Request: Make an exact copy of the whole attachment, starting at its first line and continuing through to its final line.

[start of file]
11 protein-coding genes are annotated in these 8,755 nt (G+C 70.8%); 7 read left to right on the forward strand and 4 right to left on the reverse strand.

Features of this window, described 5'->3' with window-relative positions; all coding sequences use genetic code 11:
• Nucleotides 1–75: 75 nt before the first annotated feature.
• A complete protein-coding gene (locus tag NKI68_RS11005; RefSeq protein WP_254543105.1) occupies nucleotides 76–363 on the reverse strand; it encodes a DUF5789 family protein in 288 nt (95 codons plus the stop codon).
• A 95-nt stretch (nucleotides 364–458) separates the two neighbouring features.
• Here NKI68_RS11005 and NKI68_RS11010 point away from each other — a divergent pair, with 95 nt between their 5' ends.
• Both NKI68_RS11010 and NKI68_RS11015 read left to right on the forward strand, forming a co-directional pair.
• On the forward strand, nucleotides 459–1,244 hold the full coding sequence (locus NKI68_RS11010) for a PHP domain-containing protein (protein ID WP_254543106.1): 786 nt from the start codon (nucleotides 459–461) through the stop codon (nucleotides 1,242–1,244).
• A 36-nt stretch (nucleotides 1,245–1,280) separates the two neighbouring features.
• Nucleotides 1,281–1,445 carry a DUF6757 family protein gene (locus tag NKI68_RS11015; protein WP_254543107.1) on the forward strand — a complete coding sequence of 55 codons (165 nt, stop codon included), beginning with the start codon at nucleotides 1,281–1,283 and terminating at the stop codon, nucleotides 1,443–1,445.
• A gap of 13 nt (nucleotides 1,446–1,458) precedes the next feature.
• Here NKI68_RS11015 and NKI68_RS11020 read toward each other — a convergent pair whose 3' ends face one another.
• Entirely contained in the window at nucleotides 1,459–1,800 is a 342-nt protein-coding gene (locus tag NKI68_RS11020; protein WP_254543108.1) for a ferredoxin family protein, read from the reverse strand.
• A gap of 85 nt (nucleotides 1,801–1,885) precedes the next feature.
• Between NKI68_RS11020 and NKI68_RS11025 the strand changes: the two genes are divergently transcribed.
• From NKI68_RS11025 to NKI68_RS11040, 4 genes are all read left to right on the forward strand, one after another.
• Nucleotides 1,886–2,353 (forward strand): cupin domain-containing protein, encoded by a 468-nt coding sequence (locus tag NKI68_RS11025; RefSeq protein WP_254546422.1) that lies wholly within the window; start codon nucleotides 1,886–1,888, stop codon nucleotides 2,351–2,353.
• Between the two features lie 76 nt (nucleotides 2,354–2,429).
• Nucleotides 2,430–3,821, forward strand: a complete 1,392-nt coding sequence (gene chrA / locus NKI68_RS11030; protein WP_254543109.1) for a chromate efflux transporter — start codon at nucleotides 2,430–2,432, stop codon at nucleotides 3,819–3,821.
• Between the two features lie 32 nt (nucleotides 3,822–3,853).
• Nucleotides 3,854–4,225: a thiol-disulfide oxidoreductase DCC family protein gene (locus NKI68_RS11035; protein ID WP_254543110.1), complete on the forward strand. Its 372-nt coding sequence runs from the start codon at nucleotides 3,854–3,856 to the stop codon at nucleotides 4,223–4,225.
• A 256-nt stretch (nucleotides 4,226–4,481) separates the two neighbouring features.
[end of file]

11 protein-coding genes are annotated in these 8,755 nt (G+C 70.8%); 7 read left to right on the forward strand and 4 right to left on the reverse strand.

Features of this window, described 5'->3' with window-relative positions; all coding sequences use genetic code 11:
• Nucleotides 1–75: 75 nt before the first annotated feature.
• A complete protein-coding gene (locus tag NKI68_RS11005; RefSeq protein WP_254543105.1) occupies nucleotides 76–363 on the reverse strand; it encodes a DUF5789 family protein in 288 nt (95 codons plus the stop codon).
• A 95-nt stretch (nucleotides 364–458) separates the two neighbouring features.
• Here NKI68_RS11005 and NKI68_RS11010 point away from each other — a divergent pair, with 95 nt between their 5' ends.
• Both NKI68_RS11010 and NKI68_RS11015 read left to right on the forward strand, forming a co-directional pair.
• On the forward strand, nucleotides 459–1,244 hold the full coding sequence (locus NKI68_RS11010) for a PHP domain-containing protein (protein ID WP_254543106.1): 786 nt from the start codon (nucleotides 459–461) through the stop codon (nucleotides 1,242–1,244).
• A 36-nt stretch (nucleotides 1,245–1,280) separates the two neighbouring features.
• Nucleotides 1,281–1,445 carry a DUF6757 family protein gene (locus tag NKI68_RS11015; protein WP_254543107.1) on the forward strand — a complete coding sequence of 55 codons (165 nt, stop codon included), beginning with the start codon at nucleotides 1,281–1,283 and terminating at the stop codon, nucleotides 1,443–1,445.
• A gap of 13 nt (nucleotides 1,446–1,458) precedes the next feature.
• Here NKI68_RS11015 and NKI68_RS11020 read toward each other — a convergent pair whose 3' ends face one another.
• Entirely contained in the window at nucleotides 1,459–1,800 is a 342-nt protein-coding gene (locus tag NKI68_RS11020; protein WP_254543108.1) for a ferredoxin family protein, read from the reverse strand.
• A gap of 85 nt (nucleotides 1,801–1,885) precedes the next feature.
• Between NKI68_RS11020 and NKI68_RS11025 the strand changes: the two genes are divergently transcribed.
• From NKI68_RS11025 to NKI68_RS11040, 4 genes are all read left to right on the forward strand, one after another.
• Nucleotides 1,886–2,353 (forward strand): cupin domain-containing protein, encoded by a 468-nt coding sequence (locus tag NKI68_RS11025; RefSeq protein WP_254546422.1) that lies wholly within the window; start codon nucleotides 1,886–1,888, stop codon nucleotides 2,351–2,353.
• Between the two features lie 76 nt (nucleotides 2,354–2,429).
• Nucleotides 2,430–3,821, forward strand: a complete 1,392-nt coding sequence (gene chrA / locus NKI68_RS11030; protein WP_254543109.1) for a chromate efflux transporter — start codon at nucleotides 2,430–2,432, stop codon at nucleotides 3,819–3,821.
• Between the two features lie 32 nt (nucleotides 3,822–3,853).
• Nucleotides 3,854–4,225: a thiol-disulfide oxidoreductase DCC family protein gene (locus NKI68_RS11035; protein ID WP_254543110.1), complete on the forward strand. Its 372-nt coding sequence runs from the start codon at nucleotides 3,854–3,856 to the stop codon at nucleotides 4,223–4,225.
• A 256-nt stretch (nucleotides 4,226–4,481) separates the two neighbouring features.